Brittany Matthews Sympathy Tweet Backfires Amid Rising Inflation

Let's start Saturday with something that's just a bit more fun than all of the plague doom and gloom or the inevitability of an early exit from the playoffs for the Kansas City Chiefs . . . If they get there at all.

And so . . .

For a few cheap laughs we turn to the perennial homecoming queen of Kansas City . . .

Check this "sad clown" missive that seems to be asking for more than a bit of sympathy . . .

And that's where the fun starts . . . 

The better responses mostly served to SMACK DOWN the superstar QB wifey and social media influencer with sordid deets from REAL LIFE which offered a view of horrific American wealth disparity.

Check some of my faves . . .

"No money. No gas for the car. 4 kids and no real hope of Christmas for them. Paying the bills and got the food in the fridge tho. No health insurance, so I can't see a doctor. Is this what you're going through also?"

A rude clap back . . .

"I feel bad that ur the wife of one of the best NFL players and u prolly won’t have to work a day in your life, sad"

Actually, they're not married yet . . . And deets about the upcoming weekend are becoming increasingly scant as the "magical" date moves closer . . . And might or might not be pushed back again.

The meanest of the replies followed this tact . . . 

"Did Patrick finally come to his senses and leave you?"

Here's an outright savage mean tweet response . . . 

"Whats wrong? DidPatrick tell you too stay off tiktok? Did he kick Jackson too the curb? Maybe if you dive into being the soccer diva that you are and working on that would give you motivation to be classy not brassy."

To be fair, there was far more support from fans, like this tweet . . . 

"I'm truly sorry you're having a bad day and please don't let some of these comments get you down it doesn't matter how much money someone has problems still exist and people can't see that sometimes you and your family are in my prayers 💗"

There are many ways we could relate this topic to the real world endured by so many plebs on the streets of Kansas City but, for some reason, this conversation with class warfare undertones seems to offer insight on worsening inflation and economic tension endured by a growing number of Americans.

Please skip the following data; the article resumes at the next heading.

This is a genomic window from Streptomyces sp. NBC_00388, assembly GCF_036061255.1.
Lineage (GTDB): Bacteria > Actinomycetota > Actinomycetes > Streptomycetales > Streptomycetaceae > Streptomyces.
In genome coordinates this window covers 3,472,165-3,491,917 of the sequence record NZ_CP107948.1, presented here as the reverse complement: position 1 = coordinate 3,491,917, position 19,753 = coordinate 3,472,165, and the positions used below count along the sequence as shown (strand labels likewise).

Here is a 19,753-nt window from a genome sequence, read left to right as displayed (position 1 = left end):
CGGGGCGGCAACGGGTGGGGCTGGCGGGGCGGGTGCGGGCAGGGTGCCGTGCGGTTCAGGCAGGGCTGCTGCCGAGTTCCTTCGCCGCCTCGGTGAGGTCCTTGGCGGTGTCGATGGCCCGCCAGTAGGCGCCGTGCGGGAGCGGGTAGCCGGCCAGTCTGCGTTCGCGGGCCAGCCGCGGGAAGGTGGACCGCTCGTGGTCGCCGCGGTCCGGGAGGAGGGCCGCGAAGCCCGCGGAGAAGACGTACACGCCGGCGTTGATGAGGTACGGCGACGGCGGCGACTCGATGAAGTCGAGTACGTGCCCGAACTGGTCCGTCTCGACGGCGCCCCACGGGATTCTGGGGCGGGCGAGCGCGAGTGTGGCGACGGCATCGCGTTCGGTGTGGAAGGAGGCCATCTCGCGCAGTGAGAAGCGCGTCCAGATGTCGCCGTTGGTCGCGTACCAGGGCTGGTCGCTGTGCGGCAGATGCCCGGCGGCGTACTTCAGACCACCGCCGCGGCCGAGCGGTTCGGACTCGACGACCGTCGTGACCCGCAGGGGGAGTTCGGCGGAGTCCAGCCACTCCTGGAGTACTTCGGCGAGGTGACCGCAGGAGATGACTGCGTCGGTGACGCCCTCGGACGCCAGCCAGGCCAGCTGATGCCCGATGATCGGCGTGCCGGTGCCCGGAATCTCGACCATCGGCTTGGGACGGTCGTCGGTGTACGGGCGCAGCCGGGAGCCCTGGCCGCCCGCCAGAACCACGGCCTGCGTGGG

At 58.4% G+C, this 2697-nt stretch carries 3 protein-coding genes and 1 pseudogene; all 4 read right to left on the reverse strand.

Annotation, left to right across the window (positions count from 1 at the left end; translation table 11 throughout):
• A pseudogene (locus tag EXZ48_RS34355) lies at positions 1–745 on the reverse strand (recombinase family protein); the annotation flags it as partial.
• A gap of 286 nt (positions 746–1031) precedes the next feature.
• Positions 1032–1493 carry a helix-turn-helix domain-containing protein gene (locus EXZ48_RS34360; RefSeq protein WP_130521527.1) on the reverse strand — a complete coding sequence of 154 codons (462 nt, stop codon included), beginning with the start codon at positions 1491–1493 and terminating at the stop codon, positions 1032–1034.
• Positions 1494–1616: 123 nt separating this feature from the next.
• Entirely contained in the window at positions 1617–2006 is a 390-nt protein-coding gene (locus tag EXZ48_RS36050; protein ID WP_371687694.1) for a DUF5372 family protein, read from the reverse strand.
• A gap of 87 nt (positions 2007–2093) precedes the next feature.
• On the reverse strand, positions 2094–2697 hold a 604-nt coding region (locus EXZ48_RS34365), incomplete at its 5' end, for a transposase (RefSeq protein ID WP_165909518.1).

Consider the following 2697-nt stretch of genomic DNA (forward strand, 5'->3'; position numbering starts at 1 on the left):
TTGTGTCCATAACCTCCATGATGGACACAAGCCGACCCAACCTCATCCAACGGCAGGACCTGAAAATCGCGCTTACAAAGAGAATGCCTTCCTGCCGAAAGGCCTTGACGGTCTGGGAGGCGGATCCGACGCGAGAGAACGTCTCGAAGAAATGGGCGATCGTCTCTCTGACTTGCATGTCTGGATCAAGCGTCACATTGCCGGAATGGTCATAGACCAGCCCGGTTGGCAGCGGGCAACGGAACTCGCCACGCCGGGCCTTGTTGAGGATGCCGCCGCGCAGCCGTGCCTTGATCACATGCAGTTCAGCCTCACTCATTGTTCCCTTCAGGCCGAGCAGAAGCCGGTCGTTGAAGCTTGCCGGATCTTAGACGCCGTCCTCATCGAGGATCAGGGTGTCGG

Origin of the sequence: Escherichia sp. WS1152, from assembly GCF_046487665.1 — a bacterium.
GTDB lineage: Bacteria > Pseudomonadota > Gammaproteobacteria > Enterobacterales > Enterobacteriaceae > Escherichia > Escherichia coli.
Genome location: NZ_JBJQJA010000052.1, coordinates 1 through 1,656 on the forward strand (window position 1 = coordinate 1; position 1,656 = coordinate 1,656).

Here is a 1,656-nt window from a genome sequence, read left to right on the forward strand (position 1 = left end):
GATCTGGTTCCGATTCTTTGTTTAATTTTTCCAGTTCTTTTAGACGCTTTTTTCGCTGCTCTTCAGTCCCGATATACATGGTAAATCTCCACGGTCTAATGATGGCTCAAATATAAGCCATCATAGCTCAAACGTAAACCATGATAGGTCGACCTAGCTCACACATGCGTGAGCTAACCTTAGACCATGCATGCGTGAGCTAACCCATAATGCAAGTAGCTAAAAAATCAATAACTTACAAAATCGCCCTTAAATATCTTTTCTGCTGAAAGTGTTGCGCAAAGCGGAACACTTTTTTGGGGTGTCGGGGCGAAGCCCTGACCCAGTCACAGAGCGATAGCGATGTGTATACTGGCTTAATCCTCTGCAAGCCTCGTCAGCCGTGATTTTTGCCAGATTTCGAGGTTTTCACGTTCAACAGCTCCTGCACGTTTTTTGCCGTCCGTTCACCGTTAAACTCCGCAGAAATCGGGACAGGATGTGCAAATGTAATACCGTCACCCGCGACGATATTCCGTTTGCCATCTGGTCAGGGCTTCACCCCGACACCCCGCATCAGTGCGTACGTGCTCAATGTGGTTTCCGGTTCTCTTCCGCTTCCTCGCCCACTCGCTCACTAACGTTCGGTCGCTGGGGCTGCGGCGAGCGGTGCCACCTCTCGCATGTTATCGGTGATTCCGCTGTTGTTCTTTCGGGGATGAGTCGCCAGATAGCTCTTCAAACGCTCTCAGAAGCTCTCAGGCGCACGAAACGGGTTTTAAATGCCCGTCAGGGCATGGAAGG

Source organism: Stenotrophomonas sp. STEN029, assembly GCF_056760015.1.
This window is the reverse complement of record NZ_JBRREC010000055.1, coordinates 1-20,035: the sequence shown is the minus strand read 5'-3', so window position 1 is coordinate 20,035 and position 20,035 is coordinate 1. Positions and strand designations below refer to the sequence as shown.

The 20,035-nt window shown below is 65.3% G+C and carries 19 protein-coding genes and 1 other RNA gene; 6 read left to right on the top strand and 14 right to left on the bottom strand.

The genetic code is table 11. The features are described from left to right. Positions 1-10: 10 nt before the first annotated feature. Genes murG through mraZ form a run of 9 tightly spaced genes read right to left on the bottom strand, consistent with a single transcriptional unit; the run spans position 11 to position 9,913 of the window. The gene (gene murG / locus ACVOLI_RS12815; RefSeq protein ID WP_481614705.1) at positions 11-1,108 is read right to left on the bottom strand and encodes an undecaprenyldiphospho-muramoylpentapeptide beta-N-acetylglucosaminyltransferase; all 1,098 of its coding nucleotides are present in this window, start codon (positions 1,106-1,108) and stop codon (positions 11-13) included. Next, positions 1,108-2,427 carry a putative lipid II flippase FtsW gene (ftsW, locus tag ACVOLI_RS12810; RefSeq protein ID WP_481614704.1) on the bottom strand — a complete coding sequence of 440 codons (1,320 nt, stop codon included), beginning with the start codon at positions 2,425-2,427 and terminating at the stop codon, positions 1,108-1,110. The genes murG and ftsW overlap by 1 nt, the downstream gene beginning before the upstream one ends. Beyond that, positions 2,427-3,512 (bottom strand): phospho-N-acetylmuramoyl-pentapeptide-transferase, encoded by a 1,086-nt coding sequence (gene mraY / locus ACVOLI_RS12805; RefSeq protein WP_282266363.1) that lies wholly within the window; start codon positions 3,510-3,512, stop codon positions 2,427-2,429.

Read more via news links . . .

Most Americans Are Afraid Of Inflation

Welcome to Pollapalooza, our weekly polling roundup. You can see it at the grocery store, the gas station and your heating bill (though, mercifully, not at the liquor store): Prices are getting higher. Since October of last year, prices for consumer goods have risen 6.2 percent - the biggest year-over-year increase since 1990 - according to a report released Wednesday from the Bureau of Labor Statistics.

Why is US inflation so high, and when will it begin to subside?

American consumers are coping with the hottest inflation in more than three decades, with the cost of everyday necessities like food, rent and heating oil surging in recent months. And there's no evidence the monthslong inflation spike is slowing down: On Wednesday morning, the government reported that prices for U.S.

Here's how rising inflation may lead to higher tax bills

As inflation surges, the IRS has boosted federal income tax brackets for 2022, standard deductions, 401(k) contribution limits and more. But other provisions remain unchanged, leading to higher tax bills over time. The consumer price index jumped by 6.2% in October compared to the prior year, the biggest hike in over three decades.

Here's what Joe Biden can -- and can't -- do to fight inflation

Soaring inflation is quickly becoming a political liability for President Joe Biden, who has shifted his public message to acknowledging the problem and commiserating with Americans over higher prices.

Tucker Carlson: Inflation hurts you more than it hurts Biden, so he doesn't care

Gas prices are up and you're seeing some stories about it in the media, but what's interesting is how the press cover rising gas prices. If you look carefully, it's pretty clear they're not that interested in the topic. They just don't find it compelling. In fact, they may be a little bored by it.

Biden's next inflation threat: The rent is too damn high

Housing costs for renters rose 0.4 percent in October from September, according to consumer price index data the Labor Department released Wednesday. That number, coupled with soaring home values, accounted for nearly a third of the 0.9 percent overall jump in inflation last month, which saw a blistering 6.2 percent increase from a year earlier.

US consumer sentiment hits 10-year low with inflation fears surging

US consumer sentiment has weakened to its lowest level in a decade, reflecting Americans' concerns about rising prices and a belief that the Biden administration has failed to address the surge in inflation. The University of Michigan's consumer sentiment index slipped to 66.8 in November, according to a survey published on Friday.

Inflation Has Run Hot for a Long Time, and the Fed Knows It

Wall Street finally saw what America has been feeling. The 6.2% year-over-year surge in consumer prices during October stunned economists, rattled investors, and likely horrified policy makers. It marked the fifth straight month that the consumer-price index exceeded 5%, and signaled the largest jump in consumer price inflation since July 1982.

Developing . . .